So, where are we going with this? We’re telling you it’s OKAY to toss the Calorie Counting book and delete the app on your phone. Whether or not you’ve heard of Intuitive Eating, I seriously consider diving in… because it changed my life

Intuitive eating is a framework that helps you tune out external messaging, like the harmful rules and rhetoric of diet culture, and tune in to your own body signals—hunger, fullness, cravings, etc. The goal is to break free from cycles of chronic binging and deprivation, as well as the emotional consequences of those behaviors, and heal your relationship with food. Intuitive eating rejects metrics like calories, macros, and points and embraces a more compassionate approach to nutrition.

When did the shift happen? I eventually felt depleted. I had no energy and didn’t feel “healthy” despite maintaining my weight goals and having a ‘tight butt’ that I felt proud of in my reflection. On a new venture to find myself, I flew to NYC for yoga training to become a teacher as a side hustle. After 4 intense weeks, what I left with wasn’t what I expected. We tapped into the depths of our souls during the training, something I had never done before. It was powerful. For the first time in my life, I felt connected to my body. We understood each other. It changed my perspective on life and what it means to truly live. Today, I enjoy food for what it tastes like. I listen to my hunger and don’t punish myself after a night of Netflix snacks and lounging. 

Important - it's not an 'overnight fix.' We're only human. I still have days that feel challenging from time to time. What's important is your self-awareness and ability to recognize the highs and lows, and serve your body with what it needs each day with patience and kindness. It is an on-going practice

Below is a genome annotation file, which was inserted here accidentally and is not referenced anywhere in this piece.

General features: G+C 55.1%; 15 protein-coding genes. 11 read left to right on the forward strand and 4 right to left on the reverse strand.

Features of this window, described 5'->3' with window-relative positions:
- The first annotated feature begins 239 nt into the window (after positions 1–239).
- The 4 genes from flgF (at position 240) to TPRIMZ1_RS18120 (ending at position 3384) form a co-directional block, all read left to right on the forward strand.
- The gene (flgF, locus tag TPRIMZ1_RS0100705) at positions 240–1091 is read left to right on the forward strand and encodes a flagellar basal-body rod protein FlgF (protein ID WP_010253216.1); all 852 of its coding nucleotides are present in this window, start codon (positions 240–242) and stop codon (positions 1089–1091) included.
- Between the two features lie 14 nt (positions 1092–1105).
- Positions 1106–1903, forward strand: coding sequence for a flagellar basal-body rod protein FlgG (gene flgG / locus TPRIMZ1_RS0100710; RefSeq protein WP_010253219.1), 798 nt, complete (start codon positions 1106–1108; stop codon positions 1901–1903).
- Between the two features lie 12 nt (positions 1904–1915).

We each have our own unique journey with food and body image. There isn’t a formula to pull yourself out of the toxic cycle that diet culture tends to anchor us down with. However, there are steps you can take to head in the right direction.

  1. Take time to read about & understand intuitive eating

  2. Simply show up for yourself each new day with zero expectations. Practicing ways to become more self-aware will only strengthen your tool set, especially on the more challenging days.

  3. If you think you need more support, know that’s OKAY. It’s great! Our biggest challenge is often reaching out for help. It’s a courageous step. Find ED therapists, coaches or communities near you (or virtually), like Jennifer Rollin, MSW, LCSW-C, or our good friend Giulia at Brazen Soul Rebellion

  4. Start adding things to your routine that make you feel good. Yes, "self-care." Whether that's a warm bath, reading a book in sweatpants and empowering undergarments, giving yourself a mini-facial, painting your nails, etc. Whatever it may be, these little moments of "I appreciate you" can play an important role in your mental health and self-respect.

We were given the gift of life for a reason. That reason is not to push our bodies beyond it’s limits to conform to a body type that isn’t meant to be ours. That reason is not to deprive ourselves of delicious foods and flavors because we fear it might stick to our thighs. That reason is not to burn ourselves out on the treadmill because we had fun with food the day before. That reason is to LIVE. 

Life: the existence of an individual human being or animal. 
So, what does it mean to exist to you? How do you want to exist? How do you want to show up for yourself? 

It is NEVER too late to start fresh.

It is NEVER too late to start living a life you deserve. 


Keep Going.